Republicans Old and New

It’s been a long time since I’ve heard much about former President Gerald Ford, and I’ve tended to consign him to the bad old days of pre-Reagan Republicans. But, as Blog of the Week Betsy’s Page notes, Ford, at 92, is standing by his former Chief of Staff and Secretary of Defense, Donald Rumsfeld. The AP quotes President Ford’s statement:

Allowing retired generals to dictate our country’s policies and its leadership would be a dangerous precedent that would severely undermine our country’s long tradition of civilian control of the military.

It would discourage civilian leaders at the (Defense) Department from having frank and candid exchanges with military officers. And, today, at a time of war, such an effort sends exactly the wrong message both to our troops deployed abroad and to our enemies who are watching for any signs of weakness or self-doubt.

Ford correctly diagnosed, I think, the cause of dissension on the part of seven (or possibly even more!) out of 7,000 retired generals:

[President Bush] knew that Don, who had been in the job before, was extremely well-suited to take on this challenge and contend with a bureaucracy that has a built-in resistance to change. The president knew that successfully carrying out these missions, against stiff resistance, takes someone with a certain amount of steel.

Well done, Mr. President.

Betsy’s Page also comments on a study that purports to show that entry into a market by Fox News increased Republican voting between 1996 and 2000. The study concludes, somewhat hilariously:

Our estimates imply that Fox News convinced 3 to 8 percent of its viewers to vote Republican. We interpret the results in light of a simple model of voter learning about media bias and about politician quality. The Fox News effect could be a temporary learning effect for rational voters, or a permanent effect for voters subject to non-rational persuasion.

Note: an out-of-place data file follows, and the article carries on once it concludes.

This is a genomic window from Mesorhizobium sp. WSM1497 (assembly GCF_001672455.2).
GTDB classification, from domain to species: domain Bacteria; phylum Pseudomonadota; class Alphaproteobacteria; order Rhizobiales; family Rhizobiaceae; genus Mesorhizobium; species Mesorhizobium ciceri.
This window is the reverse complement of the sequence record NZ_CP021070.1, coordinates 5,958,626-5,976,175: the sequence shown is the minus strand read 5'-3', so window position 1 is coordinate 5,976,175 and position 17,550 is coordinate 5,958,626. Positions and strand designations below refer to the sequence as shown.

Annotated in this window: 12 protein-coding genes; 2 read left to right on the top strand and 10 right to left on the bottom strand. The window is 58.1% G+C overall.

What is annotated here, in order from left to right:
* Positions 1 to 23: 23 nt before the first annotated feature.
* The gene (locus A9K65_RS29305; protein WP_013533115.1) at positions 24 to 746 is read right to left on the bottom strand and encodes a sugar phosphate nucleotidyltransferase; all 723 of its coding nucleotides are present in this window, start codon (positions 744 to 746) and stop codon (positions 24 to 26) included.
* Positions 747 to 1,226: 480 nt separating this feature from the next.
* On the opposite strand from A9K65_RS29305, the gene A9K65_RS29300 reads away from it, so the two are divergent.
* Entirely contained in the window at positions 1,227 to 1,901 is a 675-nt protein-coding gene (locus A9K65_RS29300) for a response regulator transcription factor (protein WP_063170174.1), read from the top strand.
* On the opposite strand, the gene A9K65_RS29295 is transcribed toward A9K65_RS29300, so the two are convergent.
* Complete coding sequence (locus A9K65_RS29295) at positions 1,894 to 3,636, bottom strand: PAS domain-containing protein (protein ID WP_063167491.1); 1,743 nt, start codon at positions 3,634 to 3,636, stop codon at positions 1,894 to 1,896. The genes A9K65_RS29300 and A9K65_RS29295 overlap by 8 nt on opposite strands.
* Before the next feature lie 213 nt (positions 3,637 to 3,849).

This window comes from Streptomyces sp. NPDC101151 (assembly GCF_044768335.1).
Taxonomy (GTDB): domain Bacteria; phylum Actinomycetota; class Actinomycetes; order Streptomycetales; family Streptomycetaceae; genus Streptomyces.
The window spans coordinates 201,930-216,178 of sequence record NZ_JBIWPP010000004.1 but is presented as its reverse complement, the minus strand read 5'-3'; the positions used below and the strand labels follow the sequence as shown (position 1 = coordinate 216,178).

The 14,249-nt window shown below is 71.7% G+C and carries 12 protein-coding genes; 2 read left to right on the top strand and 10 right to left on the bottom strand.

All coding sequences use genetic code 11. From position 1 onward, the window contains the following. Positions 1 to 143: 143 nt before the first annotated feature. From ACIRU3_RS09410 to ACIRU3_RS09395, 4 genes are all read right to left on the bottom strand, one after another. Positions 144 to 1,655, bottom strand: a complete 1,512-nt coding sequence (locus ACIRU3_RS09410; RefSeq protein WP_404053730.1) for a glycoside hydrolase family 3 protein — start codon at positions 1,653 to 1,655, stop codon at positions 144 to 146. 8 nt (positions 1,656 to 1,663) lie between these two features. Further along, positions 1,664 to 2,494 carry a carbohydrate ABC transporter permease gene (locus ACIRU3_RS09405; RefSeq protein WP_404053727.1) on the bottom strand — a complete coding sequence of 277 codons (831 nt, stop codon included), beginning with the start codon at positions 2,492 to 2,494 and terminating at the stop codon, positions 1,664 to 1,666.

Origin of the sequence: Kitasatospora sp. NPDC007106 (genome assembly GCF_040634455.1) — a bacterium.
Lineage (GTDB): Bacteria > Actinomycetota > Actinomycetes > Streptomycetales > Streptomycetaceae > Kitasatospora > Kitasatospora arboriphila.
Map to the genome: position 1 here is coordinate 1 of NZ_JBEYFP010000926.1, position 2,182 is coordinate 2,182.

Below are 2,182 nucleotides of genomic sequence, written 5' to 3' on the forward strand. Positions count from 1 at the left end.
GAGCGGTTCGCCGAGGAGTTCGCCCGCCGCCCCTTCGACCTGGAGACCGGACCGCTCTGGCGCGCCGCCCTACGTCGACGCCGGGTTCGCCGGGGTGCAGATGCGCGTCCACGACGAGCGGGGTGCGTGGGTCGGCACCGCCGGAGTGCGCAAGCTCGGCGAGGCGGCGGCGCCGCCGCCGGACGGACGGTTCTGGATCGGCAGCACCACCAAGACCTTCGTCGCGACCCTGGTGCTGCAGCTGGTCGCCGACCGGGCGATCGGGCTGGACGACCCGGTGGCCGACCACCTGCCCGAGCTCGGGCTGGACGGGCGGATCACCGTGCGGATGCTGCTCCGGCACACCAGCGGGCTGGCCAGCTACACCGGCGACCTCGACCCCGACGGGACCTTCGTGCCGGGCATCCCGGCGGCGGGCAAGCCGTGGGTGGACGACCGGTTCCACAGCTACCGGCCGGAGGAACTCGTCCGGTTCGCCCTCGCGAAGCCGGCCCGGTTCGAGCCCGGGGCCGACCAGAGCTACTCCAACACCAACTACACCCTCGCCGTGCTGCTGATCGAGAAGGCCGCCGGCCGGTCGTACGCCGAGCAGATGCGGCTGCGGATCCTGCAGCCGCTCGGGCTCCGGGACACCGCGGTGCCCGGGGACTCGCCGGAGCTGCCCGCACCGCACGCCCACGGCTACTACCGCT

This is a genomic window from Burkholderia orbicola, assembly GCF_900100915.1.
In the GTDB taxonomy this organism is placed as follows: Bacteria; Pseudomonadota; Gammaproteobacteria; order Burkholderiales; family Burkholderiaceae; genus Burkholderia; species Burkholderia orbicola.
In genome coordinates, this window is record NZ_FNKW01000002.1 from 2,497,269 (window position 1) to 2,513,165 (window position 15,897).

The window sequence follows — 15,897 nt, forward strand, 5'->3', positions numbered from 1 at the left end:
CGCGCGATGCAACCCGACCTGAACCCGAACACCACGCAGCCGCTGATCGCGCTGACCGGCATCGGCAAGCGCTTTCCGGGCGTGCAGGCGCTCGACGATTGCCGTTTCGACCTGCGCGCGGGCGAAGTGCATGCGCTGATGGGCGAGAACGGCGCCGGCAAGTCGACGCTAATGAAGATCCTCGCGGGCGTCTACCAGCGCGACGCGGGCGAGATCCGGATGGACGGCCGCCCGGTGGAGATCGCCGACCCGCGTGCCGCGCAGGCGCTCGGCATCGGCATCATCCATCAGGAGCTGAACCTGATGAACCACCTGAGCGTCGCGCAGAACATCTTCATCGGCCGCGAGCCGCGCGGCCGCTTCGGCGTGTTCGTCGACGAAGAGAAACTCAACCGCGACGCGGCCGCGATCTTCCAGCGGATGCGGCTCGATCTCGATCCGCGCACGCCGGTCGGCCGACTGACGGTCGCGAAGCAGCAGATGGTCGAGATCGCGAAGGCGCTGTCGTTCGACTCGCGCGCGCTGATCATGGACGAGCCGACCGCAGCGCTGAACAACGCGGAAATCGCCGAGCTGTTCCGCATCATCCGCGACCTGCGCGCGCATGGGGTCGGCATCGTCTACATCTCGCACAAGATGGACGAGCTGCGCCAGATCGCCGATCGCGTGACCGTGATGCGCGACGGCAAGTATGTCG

Given that the researchers are from Berkeley and the University of Stockholm, those comments about “rational” voters are not surprising. I would draw, though, a somewhat different lesson. Let’s accept the authors’ unsubstantiated claim that their study somehow evaluated “media bias.” If you’ll remember, prior to the 2004 election a prominent Democratic pundit–who was it? One of our readers will no doubt remember–acknowledged that the media are liberal and favor Democrats, and estimated that this factor gives the Democrats a 15 percent advantage at the polls. He later recanted. But if it’s true that the introduction of a single non-liberal news source can sway 3% to 8% of its viewers (a sample much smaller than the entire voting population) then it is quite plausible that the overwhelmingly liberal tilt of all the broadcast networks, CNN, and virtually every daily newspaper and news magazine could produce a 15% advantage for the Democrats.


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